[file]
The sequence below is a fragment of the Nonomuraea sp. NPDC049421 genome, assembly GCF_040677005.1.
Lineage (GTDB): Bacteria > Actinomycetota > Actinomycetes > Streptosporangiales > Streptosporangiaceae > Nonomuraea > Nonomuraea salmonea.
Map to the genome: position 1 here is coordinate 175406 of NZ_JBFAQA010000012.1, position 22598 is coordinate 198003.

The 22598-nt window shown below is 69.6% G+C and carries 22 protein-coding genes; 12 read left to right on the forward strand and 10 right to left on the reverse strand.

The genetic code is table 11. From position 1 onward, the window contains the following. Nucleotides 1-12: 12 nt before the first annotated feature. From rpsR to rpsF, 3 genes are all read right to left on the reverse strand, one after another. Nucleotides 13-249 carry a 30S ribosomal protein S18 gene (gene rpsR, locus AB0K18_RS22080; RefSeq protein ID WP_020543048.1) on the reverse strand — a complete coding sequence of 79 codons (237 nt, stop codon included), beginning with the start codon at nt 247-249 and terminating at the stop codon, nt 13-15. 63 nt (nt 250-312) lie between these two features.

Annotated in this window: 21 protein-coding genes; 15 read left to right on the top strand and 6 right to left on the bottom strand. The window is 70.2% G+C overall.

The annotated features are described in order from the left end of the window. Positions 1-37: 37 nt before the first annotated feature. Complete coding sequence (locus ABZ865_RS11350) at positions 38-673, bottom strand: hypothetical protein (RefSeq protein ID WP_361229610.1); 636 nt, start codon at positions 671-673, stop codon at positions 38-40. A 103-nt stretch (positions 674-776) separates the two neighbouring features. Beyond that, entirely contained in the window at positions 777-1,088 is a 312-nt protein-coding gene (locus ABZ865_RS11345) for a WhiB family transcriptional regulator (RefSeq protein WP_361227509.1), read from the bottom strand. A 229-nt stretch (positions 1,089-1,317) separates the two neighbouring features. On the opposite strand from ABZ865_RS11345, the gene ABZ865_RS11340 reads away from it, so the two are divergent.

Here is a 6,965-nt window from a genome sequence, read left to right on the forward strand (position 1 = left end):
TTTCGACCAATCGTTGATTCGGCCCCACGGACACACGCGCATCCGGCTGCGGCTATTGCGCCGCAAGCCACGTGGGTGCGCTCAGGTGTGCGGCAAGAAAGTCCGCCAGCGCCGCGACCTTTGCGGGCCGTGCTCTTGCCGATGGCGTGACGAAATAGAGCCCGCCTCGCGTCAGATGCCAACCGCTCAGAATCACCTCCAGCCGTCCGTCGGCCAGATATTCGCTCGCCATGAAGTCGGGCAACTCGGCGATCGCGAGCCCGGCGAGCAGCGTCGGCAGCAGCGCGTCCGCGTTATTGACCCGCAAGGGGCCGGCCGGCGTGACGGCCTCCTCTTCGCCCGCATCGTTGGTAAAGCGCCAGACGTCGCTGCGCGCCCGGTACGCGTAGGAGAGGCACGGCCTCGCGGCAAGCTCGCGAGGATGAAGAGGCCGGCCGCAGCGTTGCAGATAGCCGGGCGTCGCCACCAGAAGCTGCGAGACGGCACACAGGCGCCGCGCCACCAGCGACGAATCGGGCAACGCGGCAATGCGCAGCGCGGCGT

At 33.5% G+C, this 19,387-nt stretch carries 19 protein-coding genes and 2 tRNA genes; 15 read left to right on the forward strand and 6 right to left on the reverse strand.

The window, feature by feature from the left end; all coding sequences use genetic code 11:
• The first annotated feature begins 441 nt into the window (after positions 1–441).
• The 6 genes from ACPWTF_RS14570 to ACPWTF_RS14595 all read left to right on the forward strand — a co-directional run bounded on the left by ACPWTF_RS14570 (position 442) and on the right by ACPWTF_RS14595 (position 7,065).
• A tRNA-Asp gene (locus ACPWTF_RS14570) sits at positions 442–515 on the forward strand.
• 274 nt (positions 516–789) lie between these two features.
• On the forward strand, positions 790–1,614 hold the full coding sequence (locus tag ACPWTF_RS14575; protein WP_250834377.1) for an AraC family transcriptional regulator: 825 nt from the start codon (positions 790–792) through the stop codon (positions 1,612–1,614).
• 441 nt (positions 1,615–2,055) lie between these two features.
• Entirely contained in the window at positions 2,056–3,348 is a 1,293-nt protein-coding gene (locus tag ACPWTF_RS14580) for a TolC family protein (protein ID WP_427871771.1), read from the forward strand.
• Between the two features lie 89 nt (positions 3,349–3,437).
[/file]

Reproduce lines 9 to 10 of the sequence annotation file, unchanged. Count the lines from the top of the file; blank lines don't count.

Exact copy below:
TTTCGACCAATCGTTGATTCGGCCCCACGGACACACGCGCATCCGGCTGCGGCTATTGCGCCGCAAGCCACGTGGGTGCGCTCAGGTGTGCGGCAAGAAAGTCCGCCAGCGCCGCGACCTTTGCGGGCCGTGCTCTTGCCGATGGCGTGACGAAATAGAGCCCGCCTCGCGTCAGATGCCAACCGCTCAGAATCACCTCCAGCCGTCCGTCGGCCAGATATTCGCTCGCCATGAAGTCGGGCAACTCGGCGATCGCGAGCCCGGCGAGCAGCGTCGGCAGCAGCGCGTCCGCGTTATTGACCCGCAAGGGGCCGGCCGGCGTGACGGCCTCCTCTTCGCCCGCATCGTTGGTAAAGCGCCAGACGTCGCTGCGCGCCCGGTACGCGTAGGAGAGGCACGGCCTCGCGGCAAGCTCGCGAGGATGAAGAGGCCGGCCGCAGCGTTGCAGATAGCCGGGCGTCGCCACCAGAAGCTGCGAGACGGCACACAGGCGCCGCGCCACCAGCGACGAATCGGGCAACGCGGCAATGCGCAGCGCGGCGT

At 33.5% G+C, this 19,387-nt stretch carries 19 protein-coding genes and 2 tRNA genes; 15 read left to right on the forward strand and 6 right to left on the reverse strand.